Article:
Catholic Military Chaplaincy: War-Mongering Or Christlike Service?
Religion & Liberty Online

Catholic Military Chaplaincy: War-Mongering Or Christlike Service?

Mark Scibilia-Carver, in a National Catholic Reporter “Viewpoint” piece, decries the nationwide call this coming weekend for Catholics to financially support the Archdiocese for the Military Services, which serves the entire U.S. military. That includes “more than 220 installations in 29 countries, patients in 153 V.A. Medical Centers, and federal employees serving outside the boundaries of the USA in 134 countries. Numerically, the AMS is responsible for more than 1.8 million men, women, and children.”

Why is Scibilia-Carver upset? He believes support of the Archdiocese for the Military Services is tantamount to evil and support of any war (and apparently the men and women who keep our country safe) is always unjust.

Despite its growing influence in the bishops’ conference, the very existence of the military archdiocese hangs by the thread of the possibility of the existence of a just war…

Before Catholics respond to the appeal for money for the military archdiocese, they should consider how well it has preached the Gospel and applied our moral tradition to U.S. wars.

What does the Archdiocese for the Military Services do that requires it be de-funded? According to their website, they do things like baptize the children of service members, offers religious education classes for all ages, provide free Bible studies for military members and their families, and offer support to returning vets and their families, among many other pastoral services. They care for veterans, offering Masses at VA hospitals, along with spiritual support. While there are certainly services unique to the military, most of what they do sounds like your average Catholic parish: sacraments, pastoral support, educational opportunities. But Scibilia-Carver says its very existence is vile:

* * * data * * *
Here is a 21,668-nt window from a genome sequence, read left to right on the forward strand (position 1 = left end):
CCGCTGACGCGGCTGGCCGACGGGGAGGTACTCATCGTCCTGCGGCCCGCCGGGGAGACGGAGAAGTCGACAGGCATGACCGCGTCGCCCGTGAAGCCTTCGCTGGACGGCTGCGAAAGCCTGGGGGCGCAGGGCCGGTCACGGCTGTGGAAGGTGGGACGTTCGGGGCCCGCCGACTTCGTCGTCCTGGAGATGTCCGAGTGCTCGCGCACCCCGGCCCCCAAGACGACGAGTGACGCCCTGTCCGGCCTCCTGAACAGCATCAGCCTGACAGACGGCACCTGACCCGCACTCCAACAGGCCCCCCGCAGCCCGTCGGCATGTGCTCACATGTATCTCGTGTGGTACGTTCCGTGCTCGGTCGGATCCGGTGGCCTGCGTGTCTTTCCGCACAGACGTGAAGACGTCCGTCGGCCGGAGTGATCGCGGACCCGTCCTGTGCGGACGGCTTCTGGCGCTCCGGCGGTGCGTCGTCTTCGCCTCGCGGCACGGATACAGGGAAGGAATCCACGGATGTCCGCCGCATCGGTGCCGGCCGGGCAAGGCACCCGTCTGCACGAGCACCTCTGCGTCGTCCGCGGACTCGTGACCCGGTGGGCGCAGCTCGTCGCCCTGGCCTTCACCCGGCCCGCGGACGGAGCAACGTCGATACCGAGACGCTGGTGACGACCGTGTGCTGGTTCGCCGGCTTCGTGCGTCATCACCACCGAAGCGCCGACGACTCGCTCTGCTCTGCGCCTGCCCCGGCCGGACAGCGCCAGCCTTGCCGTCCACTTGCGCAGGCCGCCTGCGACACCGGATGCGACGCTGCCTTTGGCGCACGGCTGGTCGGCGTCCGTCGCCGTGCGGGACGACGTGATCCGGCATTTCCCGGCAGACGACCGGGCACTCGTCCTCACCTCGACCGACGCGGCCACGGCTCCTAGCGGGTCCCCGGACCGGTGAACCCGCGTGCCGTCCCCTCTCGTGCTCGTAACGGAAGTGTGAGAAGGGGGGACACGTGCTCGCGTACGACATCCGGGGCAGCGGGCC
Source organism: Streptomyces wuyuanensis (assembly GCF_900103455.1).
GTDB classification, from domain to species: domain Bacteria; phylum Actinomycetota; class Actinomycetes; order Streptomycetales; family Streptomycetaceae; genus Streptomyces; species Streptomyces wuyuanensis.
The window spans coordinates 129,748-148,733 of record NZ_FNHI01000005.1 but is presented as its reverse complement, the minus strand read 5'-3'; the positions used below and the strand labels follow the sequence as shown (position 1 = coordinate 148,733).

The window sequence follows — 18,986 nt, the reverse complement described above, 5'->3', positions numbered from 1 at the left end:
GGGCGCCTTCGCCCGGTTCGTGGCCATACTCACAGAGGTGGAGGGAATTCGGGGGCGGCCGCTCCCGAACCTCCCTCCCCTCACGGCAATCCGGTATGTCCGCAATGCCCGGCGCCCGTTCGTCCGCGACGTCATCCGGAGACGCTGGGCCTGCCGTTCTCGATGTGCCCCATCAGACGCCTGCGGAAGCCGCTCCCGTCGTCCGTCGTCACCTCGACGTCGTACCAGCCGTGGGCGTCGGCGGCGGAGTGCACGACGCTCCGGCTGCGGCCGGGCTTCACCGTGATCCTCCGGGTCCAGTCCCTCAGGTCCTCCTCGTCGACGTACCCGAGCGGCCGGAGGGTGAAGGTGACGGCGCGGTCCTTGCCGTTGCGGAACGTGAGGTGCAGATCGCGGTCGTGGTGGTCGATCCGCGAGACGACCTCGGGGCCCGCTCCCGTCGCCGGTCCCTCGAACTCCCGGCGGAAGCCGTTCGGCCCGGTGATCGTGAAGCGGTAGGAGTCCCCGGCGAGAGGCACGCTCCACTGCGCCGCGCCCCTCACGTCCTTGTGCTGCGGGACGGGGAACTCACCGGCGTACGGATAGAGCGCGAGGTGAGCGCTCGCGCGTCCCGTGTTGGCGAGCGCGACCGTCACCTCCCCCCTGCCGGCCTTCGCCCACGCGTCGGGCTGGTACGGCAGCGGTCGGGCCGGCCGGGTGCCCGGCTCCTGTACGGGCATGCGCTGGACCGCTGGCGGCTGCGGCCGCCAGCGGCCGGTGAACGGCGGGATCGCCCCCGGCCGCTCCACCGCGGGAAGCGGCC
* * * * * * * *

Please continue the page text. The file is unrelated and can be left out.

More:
There is now no possibility of a U.S. war being just. The only role for a chaplain in an unjust war would be to urge refusal of orders to carry weapons or kill. The bishops should have been debating how to dissolve the 28-year-old Archdiocese for the Military Services, not extraordinary ways to fund it.

While most of what the Archdiocese for the Military Services falls into the realm of the ordinary, the existence of this Archdiocese is vital to the men and women who serve in combat, protecting the U.S. and its citizens around the world. The priests who serve the military in combat literally risk their own lives to bring Christ to them in battle.

Five Catholic priests have been awarded the Medal of Honor, the military’s highest award. One of those men was Chaplain Charles J. Watters, who served troops in Vietnam. He is remembered for his using the front of a Jeep as an altar and for his quiet support of the men he served. He is also remembered for his sheer bravery:

Watters ran to the front to assist the wounded and administer prayers for the dying.  While at the front, he saw a wounded soldier standing in the field of fire. The soldier was in shock.  Watters rant [sic] to the man, lifted the man onto his shoulders, and carried the man to safety.